- - Thursday, October 13, 2011


Man convicted in deadly home invasion

NEW HAVEN | A Connecticut man was convicted Thursday of killing a woman and her two daughters during a gruesome 2007 home invasion in which family members were tied up, molested, doused in gasoline and left to die in a fire.

Joshua Komisarjevsky, 31, was found guilty of capital felony killing, kidnapping, sexual assault, arson and other charges. The same jury will decide whether he should be sentenced to death or life in prison.

His co-defendant, Steven Hayes, was sentenced to death last year after he was convicted of raping and strangling Jennifer Hawke-Petit and killing her daughters, who died of smoke inhalation.


Licenses of 11 educators revoked in cheating scandal

ATLANTA | A Georgia state commission is revoking the teaching licenses of eight teachers and three school administrators accused in the Atlanta Public Schools cheating scandal.

The Georgia Professional Standards Commission voted Thursday on the first batch of cases from an investigation that revealed widespread cheating in nearly half the district’s 100 schools as far back as 2001. The commission is expected to take up the rest of the nearly 180 Atlanta cases by the end of the year.

The eight teachers sanctioned by the commission can reapply for their licenses in two years, while the administrators’ revocations are permanent. They can appeal the commission’s ruling. The educators named in the investigation also could face criminal charges.


Doctor indicted in alleged stem cell scam

LAS VEGAS | A federal grand jury indicted a Nevada pediatrician on charges that he and a man who falsely identified himself as a doctor conspired to implant chronically ill patients with stem cells harvested from human placentas obtained after women gave birth.

Dr. Ralph Conti, 50, of Henderson, appeared Thursday before a federal magistrate judge in U.S. District Court in Las Vegas on a 34-count indictment accusing him and Alfred Sapse of Las Vegas of mail and wire fraud and conspiracy.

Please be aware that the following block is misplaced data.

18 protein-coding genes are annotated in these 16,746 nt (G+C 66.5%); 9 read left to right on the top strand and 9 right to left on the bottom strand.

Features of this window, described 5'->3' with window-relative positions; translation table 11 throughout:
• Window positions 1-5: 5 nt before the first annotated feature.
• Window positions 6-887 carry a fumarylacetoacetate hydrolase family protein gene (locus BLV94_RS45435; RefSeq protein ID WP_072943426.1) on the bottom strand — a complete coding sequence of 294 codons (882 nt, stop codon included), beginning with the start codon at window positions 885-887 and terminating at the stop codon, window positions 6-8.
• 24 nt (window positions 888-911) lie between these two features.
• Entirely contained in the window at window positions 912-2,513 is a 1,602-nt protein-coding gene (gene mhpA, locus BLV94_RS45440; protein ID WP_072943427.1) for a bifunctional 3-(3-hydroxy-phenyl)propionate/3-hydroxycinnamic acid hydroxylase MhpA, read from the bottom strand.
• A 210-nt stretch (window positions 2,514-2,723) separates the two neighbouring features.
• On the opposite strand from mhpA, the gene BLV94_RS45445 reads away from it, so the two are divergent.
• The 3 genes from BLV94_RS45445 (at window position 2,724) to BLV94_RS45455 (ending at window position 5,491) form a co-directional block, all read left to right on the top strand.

Mr. Sapse, 85, already was due to stand trial March 12 on 20 mail and wire fraud charges. He was indicted in July 2010 on charges revolving around a Las Vegas company he created in May 2005 called StemCell Pharma Inc. Prosecutors said at the time that he had unidentified doctors in Las Vegas and Mexico perform experimental surgical implants of placental tissue on about 134 patients.


3 convicted of plot to attack Quantico

NEW BERN | A federal jury convicted three North Carolina men Thursday in a trial that focused on a plot to carry out terrorist attacks on the U.S. Marine Corps base at Quantico, Va., and foreign targets.

The jury in the monthlong trial delivered its verdict against Mohammad Omar Aly Hassan, Ziyad Yaghi and Hysen Sherifi after deliberating since Wednesday. Yaghi and Sherifi were convicted on all counts. Hassan was found not guilty of conspiracy to carry out attacks overseas but convicted of providing material support to terrorists.

Hassan, Yaghi and Sherifi were part of a group of eight men who federal investigators say raised money, stockpiled weapons and trained in preparation for jihadist attacks against American military targets and others they deemed enemies of Islam.

Three other men pleaded guilty in the case earlier this year, including Daniel Boyd, a convert to Islam whom prosecutors described as the ringleader. Boyd’s two sons also pleaded guilty.

Another man, Anes Subasic, is scheduled to go on trial separately in the case. The eighth suspect is still at large and thought to be in Pakistan.


Former ICE analyst pleads guilty to embezzling

EL PASO | A former intelligence analyst for U.S. Immigration and Customs Enforcement pleaded guilty to embezzling federal funds by presenting bogus travel reports and two counts of using his diplomatic passport for personal trips.

Ahmed Adil Abdallat agreed to the plea in exchange for having six other charges of misusing his diplomatic passport dismissed Thursday.

Abdallat had received $116,392.32 as reimbursement for 13 trips to the Washington, D.C., area made between February 2009 and September 2010. He got part of that money by presenting fake receipts for lodging and car rental.

James Woosley was deputy director of intelligence for ICE and Abdallat’s boss. He is accused of approving the expenses and is on administrative leave after Abdallat’s arrest.

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